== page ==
Discovery is a process during which you can acquire information that relates
to your divorce from your spouse or others. Discovery may include sending
specific questions (Interrogatories) and requests for specific documents
(Requests for Production) to your spouse. Your spouse’s responses
will need to be signed under penalty of perjury.
Requests for documents can also be sent to third parties, like banks, to
get information that may assist you in preparing your case. Discovery
also includes Depositions, which allows your lawyer, with the opposing
lawyer also present, to ask a witness questions in front of a court reporter
or other official reporter. Your divorce lawyer will help you to develop
a discovery plan to get the information you will need to complete your case.
Some couples choose to use Mediation to work out the details of their divorce
outside of court with a third party acting as mediator. Generally, both
spouses attend mediation with their attorneys and the mediator serves
as an intermediary to exchange each spouse’s position and to help
both reach agreement when possible. You cannot force your spouse to participate
in mediation. You may be able to resolve all of your case in mediation.
Others use mediation to resolve specific issues, narrowing what is left
to be decided at trial.
You and your spouse may settle your divorce case after agreeing to a settlement
proposal or through negotiation, mediation or another similar resolution
process. Your attorneys will prepare final orders setting out those agreements
(property settlements, parenting plan, child support, etc.), which both
parties must sign and then submit to the court. Your divorce will be final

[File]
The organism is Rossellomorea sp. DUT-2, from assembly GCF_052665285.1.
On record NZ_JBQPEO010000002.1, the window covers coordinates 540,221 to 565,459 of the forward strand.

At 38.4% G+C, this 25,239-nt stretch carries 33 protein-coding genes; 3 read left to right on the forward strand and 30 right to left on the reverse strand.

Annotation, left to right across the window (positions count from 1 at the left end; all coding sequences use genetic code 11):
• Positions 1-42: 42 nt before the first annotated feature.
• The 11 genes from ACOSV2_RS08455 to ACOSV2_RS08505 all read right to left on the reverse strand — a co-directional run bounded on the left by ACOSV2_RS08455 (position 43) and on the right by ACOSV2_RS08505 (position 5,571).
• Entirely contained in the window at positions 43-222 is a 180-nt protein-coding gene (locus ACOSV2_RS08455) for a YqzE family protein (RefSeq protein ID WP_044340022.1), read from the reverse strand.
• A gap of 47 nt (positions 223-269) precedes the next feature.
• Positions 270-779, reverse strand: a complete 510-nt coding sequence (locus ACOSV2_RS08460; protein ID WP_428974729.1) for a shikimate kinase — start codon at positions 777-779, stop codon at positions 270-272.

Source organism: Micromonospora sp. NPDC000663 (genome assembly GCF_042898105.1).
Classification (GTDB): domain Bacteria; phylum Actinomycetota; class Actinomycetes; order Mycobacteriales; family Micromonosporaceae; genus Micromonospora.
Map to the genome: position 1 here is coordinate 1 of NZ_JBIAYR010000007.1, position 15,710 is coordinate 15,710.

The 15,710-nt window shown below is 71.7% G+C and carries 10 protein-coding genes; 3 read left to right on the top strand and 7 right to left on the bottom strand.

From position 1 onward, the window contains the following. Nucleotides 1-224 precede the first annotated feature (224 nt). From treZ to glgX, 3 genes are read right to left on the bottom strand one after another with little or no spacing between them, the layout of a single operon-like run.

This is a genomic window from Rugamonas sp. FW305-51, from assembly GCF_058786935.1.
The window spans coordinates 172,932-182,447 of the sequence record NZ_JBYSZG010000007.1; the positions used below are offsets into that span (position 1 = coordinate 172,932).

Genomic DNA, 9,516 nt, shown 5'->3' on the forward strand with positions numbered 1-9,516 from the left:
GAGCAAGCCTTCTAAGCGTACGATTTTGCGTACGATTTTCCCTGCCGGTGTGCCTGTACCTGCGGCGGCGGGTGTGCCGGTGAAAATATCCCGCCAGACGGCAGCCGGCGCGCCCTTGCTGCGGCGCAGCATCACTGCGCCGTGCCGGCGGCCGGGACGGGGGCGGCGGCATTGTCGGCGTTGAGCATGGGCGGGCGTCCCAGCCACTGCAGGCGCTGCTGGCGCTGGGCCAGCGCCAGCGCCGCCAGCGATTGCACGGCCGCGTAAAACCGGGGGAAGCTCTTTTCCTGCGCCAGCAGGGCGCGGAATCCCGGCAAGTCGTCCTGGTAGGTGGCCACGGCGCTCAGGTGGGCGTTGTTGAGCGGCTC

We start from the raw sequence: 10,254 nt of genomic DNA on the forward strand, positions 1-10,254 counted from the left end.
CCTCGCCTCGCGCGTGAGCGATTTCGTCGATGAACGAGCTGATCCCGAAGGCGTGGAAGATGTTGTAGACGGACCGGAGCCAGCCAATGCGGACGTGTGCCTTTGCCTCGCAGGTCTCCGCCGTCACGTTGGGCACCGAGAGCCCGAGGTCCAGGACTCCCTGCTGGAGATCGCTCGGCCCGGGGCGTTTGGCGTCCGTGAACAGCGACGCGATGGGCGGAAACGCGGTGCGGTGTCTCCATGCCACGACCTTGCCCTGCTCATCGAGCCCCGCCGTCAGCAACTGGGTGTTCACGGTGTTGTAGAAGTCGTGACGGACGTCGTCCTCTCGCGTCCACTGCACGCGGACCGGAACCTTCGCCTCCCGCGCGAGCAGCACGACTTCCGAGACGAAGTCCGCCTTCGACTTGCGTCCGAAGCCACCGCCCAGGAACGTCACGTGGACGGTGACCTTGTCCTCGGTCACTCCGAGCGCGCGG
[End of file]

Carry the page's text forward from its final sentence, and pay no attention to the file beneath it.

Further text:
when the court approves the settlement and the family law judge signs
While most divorce cases do not go to trial, if you and your spouse are
unable to settle your divorce, the court will decide the outcome at a
trial. Trial may be scheduled to take place up to a year after your case
has been filed. At trial, you and your spouse will both have the opportunity
to present your case to the court and request that the judge decide the
issues in your favor. You will have the opportunity to call witnesses
and to testify as a witness yourself. The final decision will be the judge’s to make.
10. Final Orders
Forms that must be filed to finalize your divorce are:
- Decree of Dissolution
- Findings of Fact and Conclusions of Law
If you have dependent children, you will need to file a Final Parenting
Plan (with the certificates from the parenting education seminar) and
Final Order of Child Support with a Child Support Worksheet. You may also
need to prepare a Qualified Domestic Relations Order (QDRO) to transfer
any interest in a retirement account.
For more information on divorce in Washington State, see our complete resource:
Guide to Getting a Divorce in Washington State.
If you are considering
divorce and want to know more about your options, please contact McKinley Irvin.
Please be advised that family law cases can be very complex and are different
for everyone, based on unique circumstances. The information provided
here should not be construed as legal advice in your case.
McKinley Irvin proudly serves Washington State and Oregon with offices
in Seattle, Bellevue, Tacoma, Puyallup, Vancouver and Portland.
Contact our family law offices to set up an appointment with a McKinley Irvin family attorney.